Warren Buffett discovered one small problem with technical analysis. “I realized technical analysis didn’t work when I turned the charts upside down and didn’t get a different answer”.
Needless to say, Warren Buffett has had phenomenal success as an investor, his classic investment style of value investing will be studied for generations and is timeless. But Warren Buffett is before the digital age. Not only does Warren Buffett not use a computer for his investing, but he also does not even use a calculator.
In the digital age of data mining, and studying historic price action, which is technical analysis, is like studying history to determine the future.
As Mark Twain wrote “history doesn’t repeat itself but it often rhymes,” in other words, history doesn’t repeat itself exactly, but many of the same patterns tend to repeat themselves. So, since human behavior influences price movements, then recurring price chart patterns are not unusual. It is no coincidence that technical price support and resistance price levels tend to be near round numbers. So there tends to be a collective behavior when pivotal price points are neared.
What makes technical analysis useful as a predictor of prices is that participants tend to behave in a predictable way when these psychological price levels are breached
What’s more technical analysis becomes an even better predictor of future prices when several metrics are used together.
For example, in technical analysis, a price breakout to the upside typically occurs when price action breaches resistance price level and volume picks up. In this instance, a trader would interpret this as a bullish signal, particularly if trading volumes are more weighted on the buy-side. Likewise, if prices near support then bounce upwards as volume picks up this too would be a bullish signal.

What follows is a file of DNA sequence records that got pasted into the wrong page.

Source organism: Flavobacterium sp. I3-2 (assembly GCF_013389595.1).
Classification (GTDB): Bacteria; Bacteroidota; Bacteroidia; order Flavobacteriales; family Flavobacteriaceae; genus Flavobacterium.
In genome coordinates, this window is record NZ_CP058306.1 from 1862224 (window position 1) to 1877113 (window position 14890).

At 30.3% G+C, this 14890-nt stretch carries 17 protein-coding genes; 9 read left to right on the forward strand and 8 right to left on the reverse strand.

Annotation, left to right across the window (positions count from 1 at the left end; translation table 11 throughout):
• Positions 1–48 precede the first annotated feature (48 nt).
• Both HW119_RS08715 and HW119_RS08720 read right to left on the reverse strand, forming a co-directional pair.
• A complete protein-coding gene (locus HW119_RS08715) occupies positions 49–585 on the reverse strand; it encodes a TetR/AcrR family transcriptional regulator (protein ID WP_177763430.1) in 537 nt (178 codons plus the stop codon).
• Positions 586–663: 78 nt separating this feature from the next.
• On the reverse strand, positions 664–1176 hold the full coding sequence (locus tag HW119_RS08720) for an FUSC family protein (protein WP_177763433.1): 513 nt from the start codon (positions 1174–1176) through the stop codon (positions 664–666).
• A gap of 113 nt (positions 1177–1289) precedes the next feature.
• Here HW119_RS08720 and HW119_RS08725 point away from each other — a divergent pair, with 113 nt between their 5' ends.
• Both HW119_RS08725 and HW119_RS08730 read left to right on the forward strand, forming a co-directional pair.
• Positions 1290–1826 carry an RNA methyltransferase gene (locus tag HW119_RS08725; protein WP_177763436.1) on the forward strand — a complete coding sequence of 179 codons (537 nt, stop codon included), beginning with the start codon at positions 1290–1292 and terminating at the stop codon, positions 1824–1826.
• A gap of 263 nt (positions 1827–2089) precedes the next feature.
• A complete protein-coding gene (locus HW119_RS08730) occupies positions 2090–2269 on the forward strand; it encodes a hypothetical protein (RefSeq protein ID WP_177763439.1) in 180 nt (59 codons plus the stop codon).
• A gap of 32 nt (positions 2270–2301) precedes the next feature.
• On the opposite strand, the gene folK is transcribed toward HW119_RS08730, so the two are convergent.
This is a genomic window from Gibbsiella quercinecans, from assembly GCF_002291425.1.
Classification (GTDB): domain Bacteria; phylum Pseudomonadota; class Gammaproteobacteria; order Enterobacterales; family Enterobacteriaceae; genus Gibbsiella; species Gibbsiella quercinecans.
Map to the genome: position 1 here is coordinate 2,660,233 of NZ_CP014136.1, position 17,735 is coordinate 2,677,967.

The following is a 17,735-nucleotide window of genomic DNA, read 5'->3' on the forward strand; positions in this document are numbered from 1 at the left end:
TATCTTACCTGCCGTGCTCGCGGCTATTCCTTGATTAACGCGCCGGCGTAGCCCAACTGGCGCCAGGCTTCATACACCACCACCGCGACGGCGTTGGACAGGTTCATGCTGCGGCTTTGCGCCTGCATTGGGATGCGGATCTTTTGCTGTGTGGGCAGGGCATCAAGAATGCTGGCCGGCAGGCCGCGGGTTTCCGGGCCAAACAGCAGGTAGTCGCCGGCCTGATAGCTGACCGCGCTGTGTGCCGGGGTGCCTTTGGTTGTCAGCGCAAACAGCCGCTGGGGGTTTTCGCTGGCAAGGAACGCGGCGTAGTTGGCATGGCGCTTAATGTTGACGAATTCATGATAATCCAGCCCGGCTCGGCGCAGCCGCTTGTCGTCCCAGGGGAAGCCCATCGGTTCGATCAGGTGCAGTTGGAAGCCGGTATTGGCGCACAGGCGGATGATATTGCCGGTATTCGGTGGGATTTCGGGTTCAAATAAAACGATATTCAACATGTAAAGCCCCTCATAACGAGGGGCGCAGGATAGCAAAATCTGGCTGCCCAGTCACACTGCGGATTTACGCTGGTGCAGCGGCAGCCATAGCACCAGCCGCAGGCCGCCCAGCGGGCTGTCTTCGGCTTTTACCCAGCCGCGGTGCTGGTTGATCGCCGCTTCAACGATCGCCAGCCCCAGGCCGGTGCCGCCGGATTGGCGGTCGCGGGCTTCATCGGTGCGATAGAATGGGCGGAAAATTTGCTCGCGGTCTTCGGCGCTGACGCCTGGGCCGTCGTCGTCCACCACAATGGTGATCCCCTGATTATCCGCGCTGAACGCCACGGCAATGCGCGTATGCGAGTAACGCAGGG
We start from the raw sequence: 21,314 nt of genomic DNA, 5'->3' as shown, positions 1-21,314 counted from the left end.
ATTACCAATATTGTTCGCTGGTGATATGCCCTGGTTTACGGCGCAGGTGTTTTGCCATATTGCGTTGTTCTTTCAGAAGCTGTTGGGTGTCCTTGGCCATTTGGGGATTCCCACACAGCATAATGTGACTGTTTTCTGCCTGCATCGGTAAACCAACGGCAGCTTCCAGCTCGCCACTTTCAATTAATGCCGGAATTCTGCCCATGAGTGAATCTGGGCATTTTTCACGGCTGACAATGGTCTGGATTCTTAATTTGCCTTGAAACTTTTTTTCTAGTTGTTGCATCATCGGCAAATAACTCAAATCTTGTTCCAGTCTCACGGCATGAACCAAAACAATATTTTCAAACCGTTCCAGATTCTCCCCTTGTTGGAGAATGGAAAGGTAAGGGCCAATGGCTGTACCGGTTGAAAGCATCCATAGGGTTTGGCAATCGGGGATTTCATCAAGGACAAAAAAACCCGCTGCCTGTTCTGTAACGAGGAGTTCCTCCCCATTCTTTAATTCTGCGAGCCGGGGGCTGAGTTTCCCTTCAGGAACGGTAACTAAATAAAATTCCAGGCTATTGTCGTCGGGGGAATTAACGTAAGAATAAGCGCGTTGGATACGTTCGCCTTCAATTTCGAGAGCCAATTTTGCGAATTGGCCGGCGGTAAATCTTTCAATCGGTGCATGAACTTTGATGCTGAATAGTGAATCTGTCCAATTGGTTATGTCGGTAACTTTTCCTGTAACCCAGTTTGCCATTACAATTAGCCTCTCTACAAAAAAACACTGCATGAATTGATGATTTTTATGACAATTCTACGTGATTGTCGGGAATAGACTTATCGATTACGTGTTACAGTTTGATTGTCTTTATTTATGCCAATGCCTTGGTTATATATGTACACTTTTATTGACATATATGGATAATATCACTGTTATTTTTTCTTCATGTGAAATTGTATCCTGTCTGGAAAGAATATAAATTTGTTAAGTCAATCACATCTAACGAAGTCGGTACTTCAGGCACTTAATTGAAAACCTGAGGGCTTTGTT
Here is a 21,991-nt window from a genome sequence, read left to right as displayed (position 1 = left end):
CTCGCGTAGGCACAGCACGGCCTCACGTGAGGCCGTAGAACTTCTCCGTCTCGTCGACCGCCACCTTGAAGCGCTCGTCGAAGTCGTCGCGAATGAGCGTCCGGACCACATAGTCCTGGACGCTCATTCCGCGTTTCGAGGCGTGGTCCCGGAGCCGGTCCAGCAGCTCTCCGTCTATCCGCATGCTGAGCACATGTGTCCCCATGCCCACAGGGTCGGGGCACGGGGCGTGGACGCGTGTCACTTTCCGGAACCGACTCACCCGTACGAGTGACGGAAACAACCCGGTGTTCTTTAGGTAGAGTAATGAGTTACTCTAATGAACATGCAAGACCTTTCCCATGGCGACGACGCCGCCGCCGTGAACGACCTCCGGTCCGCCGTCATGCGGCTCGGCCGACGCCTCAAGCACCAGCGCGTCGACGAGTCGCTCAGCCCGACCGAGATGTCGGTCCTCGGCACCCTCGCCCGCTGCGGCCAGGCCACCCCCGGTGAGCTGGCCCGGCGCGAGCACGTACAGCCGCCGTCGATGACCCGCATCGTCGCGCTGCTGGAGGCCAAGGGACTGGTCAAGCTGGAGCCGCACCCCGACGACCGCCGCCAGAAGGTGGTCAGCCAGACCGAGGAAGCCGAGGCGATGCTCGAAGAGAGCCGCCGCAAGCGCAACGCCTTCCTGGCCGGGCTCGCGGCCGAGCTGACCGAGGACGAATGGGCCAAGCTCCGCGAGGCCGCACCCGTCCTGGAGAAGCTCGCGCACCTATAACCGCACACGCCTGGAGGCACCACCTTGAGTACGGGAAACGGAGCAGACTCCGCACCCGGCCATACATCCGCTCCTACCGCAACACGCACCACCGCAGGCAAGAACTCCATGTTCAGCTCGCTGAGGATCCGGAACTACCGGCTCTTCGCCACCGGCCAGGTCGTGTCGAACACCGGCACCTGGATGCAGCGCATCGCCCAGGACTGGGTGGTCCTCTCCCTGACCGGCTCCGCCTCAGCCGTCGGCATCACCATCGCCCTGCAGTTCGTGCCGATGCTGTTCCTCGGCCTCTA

So, for example, in precious metals we see silver trading range-bound with its first support level around 22 USD per troy ounce, then 20 USD per troy ounce with resistance around 25 USD per troy ounce. The random walk of the market is not random, hence the expression prices are range-bound
Technical analysis can be a useful tool in building a position in an asset, where ideally you are aiming to buy near the bottom range
Identifying the bottom of a stock price with technical analysis is better than just taking random trades.
Moreover, technical analysis works better when used together with the fundamentals. Put simply, use fundamental analysis to determine the long-term trajectory of the asset and then deploy technical analysis to determine your entry and exit points to maximize your profits.
Technical analysis is the market’s poker face and the trick is to try and figure out whether the signal is genuine or a bluff, so this is where your fundamentals can also help you
Remember, like all highly competitive games, where the winner takes all, what often gives the master players an edge is in one word, deception. The distance deception in boxing, the honey traps, the immaculate deception in football and so too trading has its deceptions.
So technical analysis together with the fundamentals will help you play the markets and hopefully not get played by the markets.